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Defence Minister Harjit Sajjan says the military chooses from an “evidence-based perspective” to allow soldiers to use mefloquine.FRED CHARTRAND/The Canadian Press

Defence Minister Harjit Sajjan is defending his department's continued prescription of an anti-malarial drug that Health Canada now agrees can cause permanent brain damage, saying troops make their own informed decisions about whether to take it.

Mr. Sajjan told reporters on Monday that the military chooses from an "evidence-based perspective" to allow soldiers to use mefloquine, the side-effects of which some have blamed for the violence in the ill-fated Somalia mission of the early 1990s.

"We do need to protect our troops when they do go into environments against malaria, that it's a very dangerous disease to be able to get and we want to make sure that we prevent that," Mr. Sajjan said. "At the same time, we want to make sure that we give our troops the right information so they can make an informed decision, so that they can protect themselves appropriately."

Related: Canadian veterans say anti-malaria drug prescribed in Somalia ruined lives

Related: Probe malaria drug's psychotic effect on troops, Canadian veterans urge

Other countries, including the United States, have recognized for years that mefloquine can can cause permanent brain damage.

But it was not until early August that Health Canada quietly adopted a new advisory for doctors, pharmacists and patients that says the drug can cause adverse neuropsychiatric reactions "that have been reported to continue many years after mefloquine has been stopped."

Even after that warning was issued, Veterans Affairs and Defence officials who may not have been aware of it were reassuring former soldiers that mefloquine poses no long-term danger.

The symptoms reported by some users – anxiety, paranoia, depression, hallucinations and psychotic behaviour – are similar to those experienced by troops deployed to Somalia, where Canadian soldiers beat to death a 16-year-old Somali. About 900 military members who participated in that mission were forced to take the mefloquine as part of a poorly monitored clinical trial.

Some of those veterans want an inquiry to determine what role the drug might have played in the violence. They also want the government to contact anyone who was prescribed mefloquine to determine if they have suffered long-term consequences. And they want more research to develop better diagnosis and treatment.

The Royal Canadian Legion strongly concurs with the recommendation for more study.

"Our sailors, soldiers and airmen and women deserve to know the side effects and to receive the proper diagnosis so that they can receive the proper care as well as assisting them to link their condition for disability benefits entitlements," David Flannigan, the Legion's dominion president, said in a letter earlier this month to Veterans Affairs Minister Kent Hehr and Mr. Sajjan. "We owe our service personnel that much."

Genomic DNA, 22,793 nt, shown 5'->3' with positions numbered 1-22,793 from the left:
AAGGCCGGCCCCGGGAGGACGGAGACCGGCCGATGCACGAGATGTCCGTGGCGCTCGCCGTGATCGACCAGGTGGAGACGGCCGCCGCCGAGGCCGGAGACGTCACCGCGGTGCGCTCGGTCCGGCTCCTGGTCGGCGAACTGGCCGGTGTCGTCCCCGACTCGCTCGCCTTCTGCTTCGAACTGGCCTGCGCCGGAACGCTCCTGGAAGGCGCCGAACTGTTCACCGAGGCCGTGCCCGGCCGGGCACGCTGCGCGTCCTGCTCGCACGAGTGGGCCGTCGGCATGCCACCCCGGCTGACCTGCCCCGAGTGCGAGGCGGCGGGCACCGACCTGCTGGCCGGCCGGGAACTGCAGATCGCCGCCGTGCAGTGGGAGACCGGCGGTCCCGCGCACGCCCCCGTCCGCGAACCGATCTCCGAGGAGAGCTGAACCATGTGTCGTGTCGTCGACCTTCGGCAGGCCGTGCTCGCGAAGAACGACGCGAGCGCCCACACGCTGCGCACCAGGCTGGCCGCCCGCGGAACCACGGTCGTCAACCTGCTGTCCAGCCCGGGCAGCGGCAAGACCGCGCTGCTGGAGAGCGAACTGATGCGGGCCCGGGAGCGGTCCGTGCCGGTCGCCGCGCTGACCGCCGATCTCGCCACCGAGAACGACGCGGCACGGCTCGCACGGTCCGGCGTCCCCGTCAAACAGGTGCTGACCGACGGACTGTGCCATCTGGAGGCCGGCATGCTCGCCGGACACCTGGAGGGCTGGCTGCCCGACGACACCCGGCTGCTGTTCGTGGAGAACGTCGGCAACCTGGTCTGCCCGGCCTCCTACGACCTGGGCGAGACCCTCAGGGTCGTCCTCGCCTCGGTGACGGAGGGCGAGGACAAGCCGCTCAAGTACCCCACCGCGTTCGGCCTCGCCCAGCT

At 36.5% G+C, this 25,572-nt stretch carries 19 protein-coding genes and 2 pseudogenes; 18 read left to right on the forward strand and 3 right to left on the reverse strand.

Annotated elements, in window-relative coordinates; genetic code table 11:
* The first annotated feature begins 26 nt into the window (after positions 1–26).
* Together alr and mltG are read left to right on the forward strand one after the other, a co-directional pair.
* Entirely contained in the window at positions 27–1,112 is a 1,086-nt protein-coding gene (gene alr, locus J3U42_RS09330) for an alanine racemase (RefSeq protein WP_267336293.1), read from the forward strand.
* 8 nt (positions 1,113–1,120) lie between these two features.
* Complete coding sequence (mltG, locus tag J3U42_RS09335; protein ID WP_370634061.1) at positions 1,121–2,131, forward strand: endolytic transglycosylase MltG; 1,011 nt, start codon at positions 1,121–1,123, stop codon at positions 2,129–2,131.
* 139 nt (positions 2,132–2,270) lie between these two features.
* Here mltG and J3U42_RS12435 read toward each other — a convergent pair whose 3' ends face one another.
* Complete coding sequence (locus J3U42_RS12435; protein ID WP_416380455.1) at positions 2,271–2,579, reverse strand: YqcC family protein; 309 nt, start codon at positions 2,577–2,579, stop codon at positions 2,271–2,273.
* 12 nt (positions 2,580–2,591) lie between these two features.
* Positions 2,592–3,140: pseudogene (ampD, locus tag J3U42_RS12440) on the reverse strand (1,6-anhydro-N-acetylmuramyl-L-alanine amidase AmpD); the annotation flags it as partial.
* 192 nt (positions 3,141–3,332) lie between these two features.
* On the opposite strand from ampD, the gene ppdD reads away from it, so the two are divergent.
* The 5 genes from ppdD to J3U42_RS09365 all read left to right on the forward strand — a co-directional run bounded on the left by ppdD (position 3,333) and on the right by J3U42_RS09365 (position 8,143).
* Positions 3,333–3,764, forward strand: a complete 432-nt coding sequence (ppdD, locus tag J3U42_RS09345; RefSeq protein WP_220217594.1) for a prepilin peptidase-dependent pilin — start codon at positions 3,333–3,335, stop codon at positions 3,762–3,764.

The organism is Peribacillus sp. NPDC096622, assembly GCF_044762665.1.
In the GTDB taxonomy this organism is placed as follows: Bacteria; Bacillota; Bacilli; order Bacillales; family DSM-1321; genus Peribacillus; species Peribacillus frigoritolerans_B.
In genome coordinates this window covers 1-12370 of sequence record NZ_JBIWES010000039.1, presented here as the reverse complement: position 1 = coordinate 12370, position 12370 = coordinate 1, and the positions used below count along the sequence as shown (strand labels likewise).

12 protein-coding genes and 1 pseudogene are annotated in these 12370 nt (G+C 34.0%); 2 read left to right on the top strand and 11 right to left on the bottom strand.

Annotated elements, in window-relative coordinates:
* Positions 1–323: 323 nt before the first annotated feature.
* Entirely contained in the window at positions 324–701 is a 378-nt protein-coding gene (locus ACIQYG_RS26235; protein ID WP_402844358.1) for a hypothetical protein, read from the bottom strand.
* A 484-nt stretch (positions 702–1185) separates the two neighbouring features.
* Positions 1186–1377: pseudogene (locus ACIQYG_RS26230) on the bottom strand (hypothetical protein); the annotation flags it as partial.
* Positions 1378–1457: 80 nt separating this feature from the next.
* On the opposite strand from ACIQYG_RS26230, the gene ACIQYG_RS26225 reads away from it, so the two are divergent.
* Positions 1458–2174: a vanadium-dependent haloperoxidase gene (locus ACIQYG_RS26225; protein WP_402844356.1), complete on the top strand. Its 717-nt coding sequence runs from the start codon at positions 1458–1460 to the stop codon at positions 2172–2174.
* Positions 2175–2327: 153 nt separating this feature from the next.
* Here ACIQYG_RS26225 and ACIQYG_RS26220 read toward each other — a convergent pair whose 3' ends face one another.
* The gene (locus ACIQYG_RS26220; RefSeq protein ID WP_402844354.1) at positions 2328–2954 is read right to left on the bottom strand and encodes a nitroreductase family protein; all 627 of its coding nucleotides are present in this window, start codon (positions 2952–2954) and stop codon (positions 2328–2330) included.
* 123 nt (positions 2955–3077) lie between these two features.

The drug accounts for about 5 per cent of all anti-malarial medications prescribed by the military – but it is given to Canadian armed forces members five times as often as to their U.S. counterparts. Although its use has declined steeply in the past decade, it was given to 15,677 Canadian soldiers between January, 2001, and March, 2012.

The Veterans Affairs department says it does not have contact information for all 700,000 Canadian veterans – just the 200,000 for whom it is providing services – so it would be impossible for it to conduct the outreach that is being requested.

The Department of National Defence does have that sort of information and could contact soldiers and former soldiers who have taken mefloquine. But, government officials said on Monday DND does not have a pharmaceutical research mandate.

Both the Conservatives and the New Democrats want the government to hold an inquiry, find veterans and soldiers who may be affected, and conduct more research.

"These people need help," said Cathay Wagantall, the Conservative deputy critic for veterans affairs. "We need this restorative action taken on their behalf and that is something the government can do – do the inquiry, find out how many people are out there, get them the right information so they can be diagnosed properly and treated properly."

Irene Mathyssen, the NDP critic, said she has not been satisfied with the answers provided by defence officials who have appeared before the Commons Veterans Affairs committee earlier this fall. "So, absolutely, an inquiry," Ms. Mathyssen said. "We need to support and help those people who have experienced negative events and to treat the people still suffering. Do that research. We owe it to them."

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